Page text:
It's not easy to report on such a heated topic, but on the other hand, the most interesting films have conflict, and those are the issues that tend to interest me the most as a filmmaker.
With the issue of abortion, both sides have such strong agendas that it was the biggest challenge I've ever faced as a reporter. I spent a great deal of time with each side, listening and hearing them out. I spent time in both of their communities, filming the reality from both sides of this battle -- and I found that in most cases the scenes we were filming said a lot more about the issue than the interviews I did with spokespeople inside the movement. We took the approach of just reporting the facts, with the goal of showing what the pro-life movement has done legislatively and what the pro-choice movement has done to respond to that strategy.
Talk about the crisis pregnancy centers. What are they like? Are they a growing trend?
Crisis pregnancy centers (they can also be called "pregnancy resource centers") are centers that offer counseling to women when they are facing an unplanned pregnancy. We spent almost two weeks on and off in one in Jackson, Miss. Many of the women who came in were what the center calls "abortion minded" and essentially the counselors would talk to them about their options, from a pro-life point of view.
They are a growing trend across the country -- now there are about as many of these types of centers as abortion providers -- and the Bush administration has taken great interest in them. In fact, approximately one-fifth of the money that comes from Title X for abstinence-only education goes to these types of centers.
What was it like inside the abortion clinics?
Being inside an abortion clinic in the South was a little like being under siege. The feeling inside the clinic was combative and it certainly felt that everyone was on their toes constantly, concerned about protesters and concerned about breaches of security.
The film suggests that the pro-life side is winning the battle on the ground in Mississippi and elsewhere. Do you think that's true? What is the pro-choice side's on-the-ground strategy?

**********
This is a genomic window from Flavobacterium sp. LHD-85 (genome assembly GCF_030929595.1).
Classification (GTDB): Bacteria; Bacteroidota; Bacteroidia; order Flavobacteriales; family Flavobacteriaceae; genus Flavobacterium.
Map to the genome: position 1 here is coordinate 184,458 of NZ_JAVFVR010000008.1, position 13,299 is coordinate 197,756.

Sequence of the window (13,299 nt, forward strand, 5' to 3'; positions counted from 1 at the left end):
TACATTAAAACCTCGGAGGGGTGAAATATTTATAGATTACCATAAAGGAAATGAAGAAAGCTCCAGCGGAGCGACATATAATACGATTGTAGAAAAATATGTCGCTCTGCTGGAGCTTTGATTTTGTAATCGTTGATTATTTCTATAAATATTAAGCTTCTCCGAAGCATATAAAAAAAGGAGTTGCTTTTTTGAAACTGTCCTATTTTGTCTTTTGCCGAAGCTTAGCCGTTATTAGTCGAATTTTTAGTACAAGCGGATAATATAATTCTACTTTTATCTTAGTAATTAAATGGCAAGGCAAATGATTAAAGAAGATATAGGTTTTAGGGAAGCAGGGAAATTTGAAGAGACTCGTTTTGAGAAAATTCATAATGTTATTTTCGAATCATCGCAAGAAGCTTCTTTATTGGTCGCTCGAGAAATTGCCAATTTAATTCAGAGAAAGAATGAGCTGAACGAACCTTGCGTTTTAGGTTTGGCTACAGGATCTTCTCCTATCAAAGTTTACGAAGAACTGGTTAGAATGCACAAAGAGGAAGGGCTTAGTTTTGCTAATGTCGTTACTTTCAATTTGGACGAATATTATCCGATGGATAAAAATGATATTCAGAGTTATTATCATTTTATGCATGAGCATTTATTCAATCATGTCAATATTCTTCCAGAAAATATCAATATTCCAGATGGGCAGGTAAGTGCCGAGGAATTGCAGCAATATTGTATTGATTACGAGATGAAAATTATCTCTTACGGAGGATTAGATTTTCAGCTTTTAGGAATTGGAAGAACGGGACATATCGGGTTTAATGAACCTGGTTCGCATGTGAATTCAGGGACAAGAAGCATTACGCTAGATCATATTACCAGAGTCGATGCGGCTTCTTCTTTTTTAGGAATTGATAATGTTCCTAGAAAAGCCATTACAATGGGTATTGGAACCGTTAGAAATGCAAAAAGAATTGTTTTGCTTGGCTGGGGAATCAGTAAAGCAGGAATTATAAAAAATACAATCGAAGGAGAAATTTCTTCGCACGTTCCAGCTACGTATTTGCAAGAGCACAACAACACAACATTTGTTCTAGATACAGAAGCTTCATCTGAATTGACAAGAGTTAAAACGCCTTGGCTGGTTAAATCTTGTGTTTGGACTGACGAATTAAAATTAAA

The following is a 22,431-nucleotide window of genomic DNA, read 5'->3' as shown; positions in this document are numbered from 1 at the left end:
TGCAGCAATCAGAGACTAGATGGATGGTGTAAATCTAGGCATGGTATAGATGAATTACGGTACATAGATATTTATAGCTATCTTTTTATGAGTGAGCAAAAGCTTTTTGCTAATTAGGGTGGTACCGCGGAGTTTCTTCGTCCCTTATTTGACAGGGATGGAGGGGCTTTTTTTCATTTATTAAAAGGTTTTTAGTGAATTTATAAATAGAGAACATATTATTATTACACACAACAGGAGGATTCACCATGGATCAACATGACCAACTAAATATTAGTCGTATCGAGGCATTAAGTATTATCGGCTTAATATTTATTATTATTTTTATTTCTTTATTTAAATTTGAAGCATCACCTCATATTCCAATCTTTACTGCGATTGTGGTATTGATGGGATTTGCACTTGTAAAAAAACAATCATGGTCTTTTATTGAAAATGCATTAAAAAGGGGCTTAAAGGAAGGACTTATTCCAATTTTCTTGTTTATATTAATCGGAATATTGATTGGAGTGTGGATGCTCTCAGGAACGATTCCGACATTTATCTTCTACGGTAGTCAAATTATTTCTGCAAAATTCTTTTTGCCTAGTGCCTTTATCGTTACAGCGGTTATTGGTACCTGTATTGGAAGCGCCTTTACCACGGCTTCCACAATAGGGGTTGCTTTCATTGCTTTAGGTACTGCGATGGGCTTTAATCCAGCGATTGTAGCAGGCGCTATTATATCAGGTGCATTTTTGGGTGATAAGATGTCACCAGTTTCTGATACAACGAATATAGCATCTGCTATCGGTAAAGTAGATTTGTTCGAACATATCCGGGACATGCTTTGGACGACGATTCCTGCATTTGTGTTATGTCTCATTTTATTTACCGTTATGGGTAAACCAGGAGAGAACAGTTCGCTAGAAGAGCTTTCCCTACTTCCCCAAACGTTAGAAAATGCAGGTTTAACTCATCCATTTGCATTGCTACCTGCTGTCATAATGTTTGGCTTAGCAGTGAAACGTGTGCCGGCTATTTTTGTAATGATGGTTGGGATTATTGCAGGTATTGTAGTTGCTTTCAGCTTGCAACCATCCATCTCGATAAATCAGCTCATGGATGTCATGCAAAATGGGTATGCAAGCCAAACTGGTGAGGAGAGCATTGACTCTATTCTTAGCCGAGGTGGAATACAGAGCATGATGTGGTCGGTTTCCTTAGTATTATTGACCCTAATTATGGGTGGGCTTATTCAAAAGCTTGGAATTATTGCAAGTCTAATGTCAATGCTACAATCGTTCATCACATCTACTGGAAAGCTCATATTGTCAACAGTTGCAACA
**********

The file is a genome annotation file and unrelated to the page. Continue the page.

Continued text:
I think that the pro-life movement has more success in the sense that they've been able to regulate abortion on a state-by-state basis, but essentially what they are doing is working inside the constitutional boundaries of the Casey decision and not much more. They are trying to push the envelope in some states, such as Mississippi, but they would say they are only making minimal progress and would like to make much more. They are, however, a growing, vibrant and vigorous movement, and they have financial support and major support in the halls of power. This movement now works from within, and that has led to many of their recent successes.
What we found in our reporting was that the pro-choice movement, on the other hand, is trying to motivate their base of support. They have great public support when it comes to questions around Roe v. Wade, but less public support when it comes to regulations on abortion. So they're on the defensive in that area -- and that's where the abortion politics battle is being fought, so it's a tougher situation for them. That's what prompted the abortion clinic owner in our film to state that she wishes sometimes that Roe v. Wade was overturned. She believes this is what it would take for the nation to rise up and support the pro-choice movement again.
What surprised you the most in making this film?
It's always hard to say what surprises me the most while making a film, as much of my reporting surprises me. That said, I think the most surprising part of this film was discovering how important past Supreme Court cases have been in changing the face of abortion politics in this country -- especially the case known as Casey, which we spend quite a bit of time unpacking in our film. It was one of those moments during my reporting when I realized why it is that state-led pro-life movements have been so successful. In the end we decided to use Casey as the central theme to our film, and we found that by tracing what happened from Casey to the present allowed us to explore this movement at the state level.
SUPPORT PROVIDED BY